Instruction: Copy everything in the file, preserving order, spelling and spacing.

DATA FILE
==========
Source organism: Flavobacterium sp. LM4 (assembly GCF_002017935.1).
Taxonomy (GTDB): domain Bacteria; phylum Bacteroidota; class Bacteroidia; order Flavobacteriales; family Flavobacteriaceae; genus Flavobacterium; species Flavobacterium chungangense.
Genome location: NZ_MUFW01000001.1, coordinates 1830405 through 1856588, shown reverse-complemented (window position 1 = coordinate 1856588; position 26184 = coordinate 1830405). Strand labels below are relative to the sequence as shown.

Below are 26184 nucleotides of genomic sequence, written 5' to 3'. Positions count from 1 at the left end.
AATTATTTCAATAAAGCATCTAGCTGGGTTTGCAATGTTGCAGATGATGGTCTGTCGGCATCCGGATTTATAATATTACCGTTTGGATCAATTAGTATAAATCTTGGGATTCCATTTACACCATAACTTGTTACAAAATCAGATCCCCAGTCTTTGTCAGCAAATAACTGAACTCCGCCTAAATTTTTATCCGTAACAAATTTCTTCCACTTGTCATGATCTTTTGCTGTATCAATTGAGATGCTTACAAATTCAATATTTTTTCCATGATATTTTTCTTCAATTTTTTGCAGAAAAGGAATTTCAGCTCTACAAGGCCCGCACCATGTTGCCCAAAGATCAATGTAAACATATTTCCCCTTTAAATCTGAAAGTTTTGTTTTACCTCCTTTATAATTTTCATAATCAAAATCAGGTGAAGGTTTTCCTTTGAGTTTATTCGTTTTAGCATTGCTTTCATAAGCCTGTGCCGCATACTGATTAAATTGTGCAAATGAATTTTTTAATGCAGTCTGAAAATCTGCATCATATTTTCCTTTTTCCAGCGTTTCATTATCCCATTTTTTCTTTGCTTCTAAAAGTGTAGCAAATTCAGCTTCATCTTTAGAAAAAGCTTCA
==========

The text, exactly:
Source organism: Flavobacterium sp. LM4 (assembly GCF_002017935.1).
Taxonomy (GTDB): domain Bacteria; phylum Bacteroidota; class Bacteroidia; order Flavobacteriales; family Flavobacteriaceae; genus Flavobacterium; species Flavobacterium chungangense.
Genome location: NZ_MUFW01000001.1, coordinates 1830405 through 1856588, shown reverse-complemented (window position 1 = coordinate 1856588; position 26184 = coordinate 1830405). Strand labels below are relative to the sequence as shown.

Below are 26184 nucleotides of genomic sequence, written 5' to 3'. Positions count from 1 at the left end.
AATTATTTCAATAAAGCATCTAGCTGGGTTTGCAATGTTGCAGATGATGGTCTGTCGGCATCCGGATTTATAATATTACCGTTTGGATCAATTAGTATAAATCTTGGGATTCCATTTACACCATAACTTGTTACAAAATCAGATCCCCAGTCTTTGTCAGCAAATAACTGAACTCCGCCTAAATTTTTATCCGTAACAAATTTCTTCCACTTGTCATGATCTTTTGCTGTATCAATTGAGATGCTTACAAATTCAATATTTTTTCCATGATATTTTTCTTCAATTTTTTGCAGAAAAGGAATTTCAGCTCTACAAGGCCCGCACCATGTTGCCCAAAGATCAATGTAAACATATTTCCCCTTTAAATCTGAAAGTTTTGTTTTACCTCCTTTATAATTTTCATAATCAAAATCAGGTGAAGGTTTTCCTTTGAGTTTATTCGTTTTAGCATTGCTTTCATAAGCCTGTGCCGCATACTGATTAAATTGTGCAAATGAATTTTTTAATGCAGTCTGAAAATCTGCATCATATTTTCCTTTTTCCAGCGTTTCATTATCCCATTTTTTCTTTGCTTCTAAAAGTGTAGCAAATTCAGCTTCATCTTTAGAAAAAGCTTCA